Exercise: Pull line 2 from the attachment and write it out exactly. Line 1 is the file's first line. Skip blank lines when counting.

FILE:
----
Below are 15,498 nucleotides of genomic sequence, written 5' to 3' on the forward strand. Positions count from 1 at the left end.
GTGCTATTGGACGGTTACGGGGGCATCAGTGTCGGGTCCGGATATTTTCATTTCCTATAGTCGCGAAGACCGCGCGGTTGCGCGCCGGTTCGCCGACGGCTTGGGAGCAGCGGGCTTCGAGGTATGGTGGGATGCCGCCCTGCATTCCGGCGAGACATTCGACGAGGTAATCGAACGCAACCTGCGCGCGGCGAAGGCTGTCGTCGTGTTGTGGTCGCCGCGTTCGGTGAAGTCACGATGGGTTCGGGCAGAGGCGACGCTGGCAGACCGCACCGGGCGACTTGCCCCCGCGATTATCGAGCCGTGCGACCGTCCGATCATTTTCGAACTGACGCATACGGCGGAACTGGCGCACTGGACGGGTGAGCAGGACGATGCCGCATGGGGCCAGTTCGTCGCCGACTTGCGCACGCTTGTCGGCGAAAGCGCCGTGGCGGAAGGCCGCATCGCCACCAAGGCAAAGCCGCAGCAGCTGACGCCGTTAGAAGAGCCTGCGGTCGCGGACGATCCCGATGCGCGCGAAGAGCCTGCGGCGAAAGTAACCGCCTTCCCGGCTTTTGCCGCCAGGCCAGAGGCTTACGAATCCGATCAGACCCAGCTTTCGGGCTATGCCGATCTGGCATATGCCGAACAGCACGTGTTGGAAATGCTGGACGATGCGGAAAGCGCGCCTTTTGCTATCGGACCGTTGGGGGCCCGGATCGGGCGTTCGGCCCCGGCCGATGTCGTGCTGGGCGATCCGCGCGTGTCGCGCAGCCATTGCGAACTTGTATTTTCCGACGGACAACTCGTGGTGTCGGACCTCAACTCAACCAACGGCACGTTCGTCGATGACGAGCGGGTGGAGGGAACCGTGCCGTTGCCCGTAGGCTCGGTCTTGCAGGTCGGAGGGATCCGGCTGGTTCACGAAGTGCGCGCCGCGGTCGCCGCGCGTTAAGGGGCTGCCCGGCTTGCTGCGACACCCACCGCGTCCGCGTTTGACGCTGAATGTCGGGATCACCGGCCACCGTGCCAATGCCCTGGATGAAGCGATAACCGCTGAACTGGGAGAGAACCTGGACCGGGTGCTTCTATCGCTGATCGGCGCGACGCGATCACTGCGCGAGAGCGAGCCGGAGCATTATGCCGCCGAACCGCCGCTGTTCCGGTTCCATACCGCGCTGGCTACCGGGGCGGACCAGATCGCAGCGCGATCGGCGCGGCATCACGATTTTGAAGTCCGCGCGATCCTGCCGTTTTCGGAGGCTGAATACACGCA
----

GTGCTATTGGACGGTTACGGGGGCATCAGTGTCGGGTCCGGATATTTTCATTTCCTATAGTCGCGAAGACCGCGCGGTTGCGCGCCGGTTCGCCGACGGCTTGGGAGCAGCGGGCTTCGAGGTATGGTGGGATGCCGCCCTGCATTCCGGCGAGACATTCGACGAGGTAATCGAACGCAACCTGCGCGCGGCGAAGGCTGTCGTCGTGTTGTGGTCGCCGCGTTCGGTGAAGTCACGATGGGTTCGGGCAGAGGCGACGCTGGCAGACCGCACCGGGCGACTTGCCCCCGCGATTATCGAGCCGTGCGACCGTCCGATCATTTTCGAACTGACGCATACGGCGGAACTGGCGCACTGGACGGGTGAGCAGGACGATGCCGCATGGGGCCAGTTCGTCGCCGACTTGCGCACGCTTGTCGGCGAAAGCGCCGTGGCGGAAGGCCGCATCGCCACCAAGGCAAAGCCGCAGCAGCTGACGCCGTTAGAAGAGCCTGCGGTCGCGGACGATCCCGATGCGCGCGAAGAGCCTGCGGCGAAAGTAACCGCCTTCCCGGCTTTTGCCGCCAGGCCAGAGGCTTACGAATCCGATCAGACCCAGCTTTCGGGCTATGCCGATCTGGCATATGCCGAACAGCACGTGTTGGAAATGCTGGACGATGCGGAAAGCGCGCCTTTTGCTATCGGACCGTTGGGGGCCCGGATCGGGCGTTCGGCCCCGGCCGATGTCGTGCTGGGCGATCCGCGCGTGTCGCGCAGCCATTGCGAACTTGTATTTTCCGACGGACAACTCGTGGTGTCGGACCTCAACTCAACCAACGGCACGTTCGTCGATGACGAGCGGGTGGAGGGAACCGTGCCGTTGCCCGTAGGCTCGGTCTTGCAGGTCGGAGGGATCCGGCTGGTTCACGAAGTGCGCGCCGCGGTCGCCGCGCGTTAAGGGGCTGCCCGGCTTGCTGCGACACCCACCGCGTCCGCGTTTGACGCTGAATGTCGGGATCACCGGCCACCGTGCCAATGCCCTGGATGAAGCGATAACCGCTGAACTGGGAGAGAACCTGGACCGGGTGCTTCTATCGCTGATCGGCGCGACGCGATCACTGCGCGAGAGCGAGCCGGAGCATTATGCCGCCGAACCGCCGCTGTTCCGGTTCCATACCGCGCTGGCTACCGGGGCGGACCAGATCGCAGCGCGATCGGCGCGGCATCACGATTTTGAAGTCCGCGCGATCCTGCCGTTTTCGGAGGCTGAATACACGCA